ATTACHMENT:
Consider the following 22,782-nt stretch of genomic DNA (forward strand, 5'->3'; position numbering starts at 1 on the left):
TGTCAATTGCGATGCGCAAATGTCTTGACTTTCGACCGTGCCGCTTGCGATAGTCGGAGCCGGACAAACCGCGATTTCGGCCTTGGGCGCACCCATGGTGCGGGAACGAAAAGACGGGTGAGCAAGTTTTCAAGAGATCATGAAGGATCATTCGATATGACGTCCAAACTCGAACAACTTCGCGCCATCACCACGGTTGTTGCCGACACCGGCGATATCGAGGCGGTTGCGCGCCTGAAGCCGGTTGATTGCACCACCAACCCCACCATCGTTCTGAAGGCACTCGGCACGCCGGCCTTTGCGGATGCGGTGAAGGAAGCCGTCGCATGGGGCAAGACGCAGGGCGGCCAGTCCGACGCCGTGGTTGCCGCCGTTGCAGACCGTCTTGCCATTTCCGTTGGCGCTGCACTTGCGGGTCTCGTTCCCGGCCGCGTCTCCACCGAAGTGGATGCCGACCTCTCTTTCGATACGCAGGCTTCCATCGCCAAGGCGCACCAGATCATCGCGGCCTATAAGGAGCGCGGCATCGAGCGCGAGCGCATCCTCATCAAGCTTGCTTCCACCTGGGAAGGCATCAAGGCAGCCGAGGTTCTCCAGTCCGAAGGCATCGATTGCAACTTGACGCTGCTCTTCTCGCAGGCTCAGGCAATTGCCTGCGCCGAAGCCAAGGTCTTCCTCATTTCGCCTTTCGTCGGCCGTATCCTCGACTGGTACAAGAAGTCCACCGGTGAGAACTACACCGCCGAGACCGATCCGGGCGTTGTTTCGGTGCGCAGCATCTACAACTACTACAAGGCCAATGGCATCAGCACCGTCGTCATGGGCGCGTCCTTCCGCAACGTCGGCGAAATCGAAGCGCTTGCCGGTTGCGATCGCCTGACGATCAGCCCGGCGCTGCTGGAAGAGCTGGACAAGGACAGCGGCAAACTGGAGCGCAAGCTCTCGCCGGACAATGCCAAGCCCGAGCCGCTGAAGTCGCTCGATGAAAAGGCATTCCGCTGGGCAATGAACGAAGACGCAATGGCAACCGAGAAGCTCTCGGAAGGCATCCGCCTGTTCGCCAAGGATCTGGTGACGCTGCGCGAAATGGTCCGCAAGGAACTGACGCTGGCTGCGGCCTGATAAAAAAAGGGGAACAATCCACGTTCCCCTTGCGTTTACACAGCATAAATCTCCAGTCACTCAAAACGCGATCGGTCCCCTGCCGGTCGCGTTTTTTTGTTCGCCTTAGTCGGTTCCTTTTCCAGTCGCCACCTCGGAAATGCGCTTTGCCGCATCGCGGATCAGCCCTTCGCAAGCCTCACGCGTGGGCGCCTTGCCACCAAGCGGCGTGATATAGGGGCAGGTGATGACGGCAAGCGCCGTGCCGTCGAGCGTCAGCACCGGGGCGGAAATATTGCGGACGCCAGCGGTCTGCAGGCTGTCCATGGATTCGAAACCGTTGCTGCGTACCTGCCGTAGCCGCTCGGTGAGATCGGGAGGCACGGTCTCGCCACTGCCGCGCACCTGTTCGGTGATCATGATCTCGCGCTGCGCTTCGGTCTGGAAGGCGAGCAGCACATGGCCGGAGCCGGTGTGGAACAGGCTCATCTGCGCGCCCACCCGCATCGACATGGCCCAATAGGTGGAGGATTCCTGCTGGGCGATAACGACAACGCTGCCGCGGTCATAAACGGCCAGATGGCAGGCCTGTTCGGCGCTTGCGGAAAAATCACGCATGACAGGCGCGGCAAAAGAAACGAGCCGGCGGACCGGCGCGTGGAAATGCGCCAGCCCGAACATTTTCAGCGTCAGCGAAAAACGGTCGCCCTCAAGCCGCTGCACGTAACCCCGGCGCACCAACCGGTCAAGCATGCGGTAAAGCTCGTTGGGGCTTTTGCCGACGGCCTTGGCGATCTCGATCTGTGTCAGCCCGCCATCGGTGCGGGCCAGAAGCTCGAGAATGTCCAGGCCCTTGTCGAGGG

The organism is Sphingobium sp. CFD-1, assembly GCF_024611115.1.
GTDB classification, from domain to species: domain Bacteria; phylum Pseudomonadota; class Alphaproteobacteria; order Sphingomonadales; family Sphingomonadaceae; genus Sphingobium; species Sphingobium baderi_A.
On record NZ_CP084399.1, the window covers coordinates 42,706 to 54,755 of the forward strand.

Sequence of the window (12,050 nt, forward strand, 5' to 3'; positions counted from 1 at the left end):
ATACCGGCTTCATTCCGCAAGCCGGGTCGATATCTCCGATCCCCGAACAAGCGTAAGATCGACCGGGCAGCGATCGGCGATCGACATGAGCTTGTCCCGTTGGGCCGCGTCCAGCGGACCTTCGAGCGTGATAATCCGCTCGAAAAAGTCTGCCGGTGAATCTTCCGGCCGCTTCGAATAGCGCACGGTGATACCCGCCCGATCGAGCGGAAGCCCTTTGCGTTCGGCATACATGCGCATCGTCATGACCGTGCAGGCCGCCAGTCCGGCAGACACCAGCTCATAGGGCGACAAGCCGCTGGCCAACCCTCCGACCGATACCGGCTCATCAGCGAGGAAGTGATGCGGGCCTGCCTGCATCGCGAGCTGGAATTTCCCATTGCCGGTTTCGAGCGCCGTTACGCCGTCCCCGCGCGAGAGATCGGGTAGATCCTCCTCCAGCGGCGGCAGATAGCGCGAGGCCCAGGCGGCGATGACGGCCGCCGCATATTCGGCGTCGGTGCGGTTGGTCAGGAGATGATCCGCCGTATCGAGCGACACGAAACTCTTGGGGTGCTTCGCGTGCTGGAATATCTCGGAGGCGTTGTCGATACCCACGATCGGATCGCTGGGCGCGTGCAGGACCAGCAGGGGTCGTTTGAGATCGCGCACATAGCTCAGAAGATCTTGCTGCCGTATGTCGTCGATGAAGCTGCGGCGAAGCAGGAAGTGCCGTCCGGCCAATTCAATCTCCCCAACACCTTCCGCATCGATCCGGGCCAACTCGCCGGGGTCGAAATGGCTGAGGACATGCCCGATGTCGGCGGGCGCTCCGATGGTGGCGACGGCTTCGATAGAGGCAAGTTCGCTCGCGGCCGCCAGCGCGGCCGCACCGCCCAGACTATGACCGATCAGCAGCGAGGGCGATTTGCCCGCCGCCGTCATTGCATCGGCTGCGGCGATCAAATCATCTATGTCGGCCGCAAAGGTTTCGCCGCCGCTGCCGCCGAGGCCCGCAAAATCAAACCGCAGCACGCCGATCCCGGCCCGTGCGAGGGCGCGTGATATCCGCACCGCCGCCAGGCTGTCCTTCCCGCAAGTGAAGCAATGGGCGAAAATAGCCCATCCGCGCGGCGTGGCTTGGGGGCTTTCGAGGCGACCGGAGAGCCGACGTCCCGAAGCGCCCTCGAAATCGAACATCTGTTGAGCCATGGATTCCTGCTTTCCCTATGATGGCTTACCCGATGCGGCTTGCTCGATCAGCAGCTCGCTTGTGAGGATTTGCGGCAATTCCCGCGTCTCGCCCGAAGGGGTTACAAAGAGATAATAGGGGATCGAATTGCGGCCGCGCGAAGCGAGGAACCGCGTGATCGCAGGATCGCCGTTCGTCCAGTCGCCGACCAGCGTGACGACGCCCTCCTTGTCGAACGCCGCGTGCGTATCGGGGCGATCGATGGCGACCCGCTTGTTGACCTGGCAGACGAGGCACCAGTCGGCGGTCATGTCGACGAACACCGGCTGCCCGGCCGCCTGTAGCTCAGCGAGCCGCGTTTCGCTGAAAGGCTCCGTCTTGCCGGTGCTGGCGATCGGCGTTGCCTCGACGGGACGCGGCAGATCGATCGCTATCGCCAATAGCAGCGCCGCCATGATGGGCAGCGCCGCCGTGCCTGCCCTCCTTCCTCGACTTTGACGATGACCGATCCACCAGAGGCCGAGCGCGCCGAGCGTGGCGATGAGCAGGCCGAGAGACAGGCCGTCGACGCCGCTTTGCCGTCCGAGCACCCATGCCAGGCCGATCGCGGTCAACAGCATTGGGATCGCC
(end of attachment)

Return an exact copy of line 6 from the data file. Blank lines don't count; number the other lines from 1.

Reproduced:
Sequence of the window (12,050 nt, forward strand, 5' to 3'; positions counted from 1 at the left end):